Senate debates

Monday, 14 July 2014


Trade Support Loans Bill 2014, Trade Support Loans (Consequential Amendments) Bill 2014; Second Reading

12:40 pm

Photo of Christopher BackChristopher Back (WA, Liberal Party) Share this | Hansard source

It is my pleasure to rise to speak in support of the apprentice trades loans scheme as it has been put forward to the Senate today in the Trade Support Loans Bill 2014 and the Trade Support Loans (Consequential Amendments) Bill 2014. The starting point in all of these activities is that, if it is broken, then you have got to fix it. We know the apprenticeship scheme around Australia at the moment is broken. Why do we say that? Because, firstly, there are not enough apprentices going into training; secondly, there are not enough who are completing their training; and, thirdly, those of them who do complete their training, and those who fall by the wayside, generally are dissatisfied because of the conditions under which they went into those programs and because expectations may not have been met.

My colleague Senator Lines, also from Western Australia, mentioned the Australian Apprenticeships Access Program. One of the failures of the access program was that, with a KPI of 40 per cent, it was only achieving 25 per cent—just half what its expected outcomes were. That gives you an indication of why this government had to make changes—and make changes we have. From my own background in business, I am very proud to say that I have employed apprentices at every opportunity. Sometimes they have stayed with us on completion. Other times, bigger companies have snaffled them, which has always been a cause of complaint to me. But I am proud to say that, almost without exception, those who started apprenticeships with me did conclude them and I was able to employ them.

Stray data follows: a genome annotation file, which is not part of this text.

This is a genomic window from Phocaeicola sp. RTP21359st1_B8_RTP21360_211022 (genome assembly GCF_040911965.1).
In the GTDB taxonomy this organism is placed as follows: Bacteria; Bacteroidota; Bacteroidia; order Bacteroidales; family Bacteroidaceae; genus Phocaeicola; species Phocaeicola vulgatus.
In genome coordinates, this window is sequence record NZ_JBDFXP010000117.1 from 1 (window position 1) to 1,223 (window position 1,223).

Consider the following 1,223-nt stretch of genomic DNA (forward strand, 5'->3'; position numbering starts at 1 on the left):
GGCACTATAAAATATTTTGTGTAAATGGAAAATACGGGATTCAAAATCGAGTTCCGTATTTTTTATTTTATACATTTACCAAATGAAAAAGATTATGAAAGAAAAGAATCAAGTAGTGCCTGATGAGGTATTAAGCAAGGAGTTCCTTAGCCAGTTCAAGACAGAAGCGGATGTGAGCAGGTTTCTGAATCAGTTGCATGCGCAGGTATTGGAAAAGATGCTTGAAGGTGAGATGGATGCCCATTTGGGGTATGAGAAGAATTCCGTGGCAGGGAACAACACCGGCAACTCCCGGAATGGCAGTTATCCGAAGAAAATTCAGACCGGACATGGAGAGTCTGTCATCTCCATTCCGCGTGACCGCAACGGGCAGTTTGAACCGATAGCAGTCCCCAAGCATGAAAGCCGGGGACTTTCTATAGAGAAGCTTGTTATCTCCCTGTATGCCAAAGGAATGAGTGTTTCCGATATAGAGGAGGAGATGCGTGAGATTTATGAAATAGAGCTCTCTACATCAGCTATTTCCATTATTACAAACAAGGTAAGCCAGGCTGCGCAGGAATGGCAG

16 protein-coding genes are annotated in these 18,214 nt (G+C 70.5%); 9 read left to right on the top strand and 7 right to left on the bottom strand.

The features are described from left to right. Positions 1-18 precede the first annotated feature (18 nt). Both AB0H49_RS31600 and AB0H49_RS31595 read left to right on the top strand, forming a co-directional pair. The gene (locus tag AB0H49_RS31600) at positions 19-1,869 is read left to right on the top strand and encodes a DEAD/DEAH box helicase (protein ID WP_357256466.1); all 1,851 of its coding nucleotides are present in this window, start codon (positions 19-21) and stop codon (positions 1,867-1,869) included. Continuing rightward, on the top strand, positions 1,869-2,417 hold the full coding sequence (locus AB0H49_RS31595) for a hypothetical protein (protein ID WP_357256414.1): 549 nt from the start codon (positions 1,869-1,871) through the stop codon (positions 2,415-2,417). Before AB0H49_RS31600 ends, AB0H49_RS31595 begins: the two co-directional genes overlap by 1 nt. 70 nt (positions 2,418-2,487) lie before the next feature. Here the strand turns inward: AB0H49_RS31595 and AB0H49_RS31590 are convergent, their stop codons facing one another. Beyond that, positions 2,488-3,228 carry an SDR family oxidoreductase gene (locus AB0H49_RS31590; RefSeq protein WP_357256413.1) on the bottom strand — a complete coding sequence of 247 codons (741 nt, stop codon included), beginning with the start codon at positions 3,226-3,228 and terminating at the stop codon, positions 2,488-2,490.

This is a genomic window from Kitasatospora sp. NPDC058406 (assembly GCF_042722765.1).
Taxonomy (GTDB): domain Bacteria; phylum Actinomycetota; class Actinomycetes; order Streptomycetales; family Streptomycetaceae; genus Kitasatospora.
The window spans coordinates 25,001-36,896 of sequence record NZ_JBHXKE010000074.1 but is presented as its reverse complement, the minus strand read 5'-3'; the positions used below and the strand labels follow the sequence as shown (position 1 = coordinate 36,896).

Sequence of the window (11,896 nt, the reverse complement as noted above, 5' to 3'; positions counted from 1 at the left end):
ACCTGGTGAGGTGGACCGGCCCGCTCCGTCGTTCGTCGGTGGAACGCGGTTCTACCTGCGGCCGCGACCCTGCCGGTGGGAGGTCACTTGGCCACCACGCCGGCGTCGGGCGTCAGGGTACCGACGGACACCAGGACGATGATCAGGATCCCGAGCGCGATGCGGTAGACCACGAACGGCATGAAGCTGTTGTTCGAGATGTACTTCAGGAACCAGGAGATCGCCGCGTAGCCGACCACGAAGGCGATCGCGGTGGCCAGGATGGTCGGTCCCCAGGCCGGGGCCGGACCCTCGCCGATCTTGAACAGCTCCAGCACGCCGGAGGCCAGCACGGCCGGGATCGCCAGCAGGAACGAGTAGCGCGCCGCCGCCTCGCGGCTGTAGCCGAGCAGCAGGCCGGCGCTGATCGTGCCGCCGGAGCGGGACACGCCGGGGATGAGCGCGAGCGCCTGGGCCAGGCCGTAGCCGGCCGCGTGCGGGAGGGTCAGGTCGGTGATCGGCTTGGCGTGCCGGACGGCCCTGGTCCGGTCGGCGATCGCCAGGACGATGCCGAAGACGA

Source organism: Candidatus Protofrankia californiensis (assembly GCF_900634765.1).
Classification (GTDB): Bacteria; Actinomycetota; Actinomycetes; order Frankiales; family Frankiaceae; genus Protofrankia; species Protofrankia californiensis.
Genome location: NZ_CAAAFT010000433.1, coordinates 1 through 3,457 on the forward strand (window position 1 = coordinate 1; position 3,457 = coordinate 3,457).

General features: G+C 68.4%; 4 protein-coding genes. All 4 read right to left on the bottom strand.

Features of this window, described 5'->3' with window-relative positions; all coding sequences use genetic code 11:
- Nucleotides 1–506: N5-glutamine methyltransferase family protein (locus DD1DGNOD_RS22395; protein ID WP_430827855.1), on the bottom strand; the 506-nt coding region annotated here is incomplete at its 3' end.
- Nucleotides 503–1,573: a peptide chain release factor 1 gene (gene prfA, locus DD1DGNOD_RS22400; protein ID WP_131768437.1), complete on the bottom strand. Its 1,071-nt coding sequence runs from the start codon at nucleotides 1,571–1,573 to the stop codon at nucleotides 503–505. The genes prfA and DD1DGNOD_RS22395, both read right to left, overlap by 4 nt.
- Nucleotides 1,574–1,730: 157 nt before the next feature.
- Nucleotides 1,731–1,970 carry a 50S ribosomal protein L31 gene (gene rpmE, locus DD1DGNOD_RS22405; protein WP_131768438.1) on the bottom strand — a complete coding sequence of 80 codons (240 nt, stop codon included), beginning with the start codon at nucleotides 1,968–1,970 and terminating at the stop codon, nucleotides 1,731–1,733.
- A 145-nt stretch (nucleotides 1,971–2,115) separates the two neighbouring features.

This scheme is an investment of some $1.9 billion, following up support of some $476 million in the Industry Skills Fund. How is it being structured? It is being structured around a skills needs list, which I have in front of me, of over 70 areas that have been identified for apprenticeships. That does not take into account agriculture and horticulture, which, as you would expect, Mr Acting Deputy President, I would be very pleased to speak to separately. But, as part of my contribution, I do want to speak about school based traineeships and the success of this program and indeed how this new scheme is going to interleave with these school based programs. And, unless I am interrupted by my colleagues, I hope to get to what I believe to be very exciting information, which has only come to me in the last 30 minutes, from the director of the Kwinana Industries Council, on the industrial strip in Western Australia.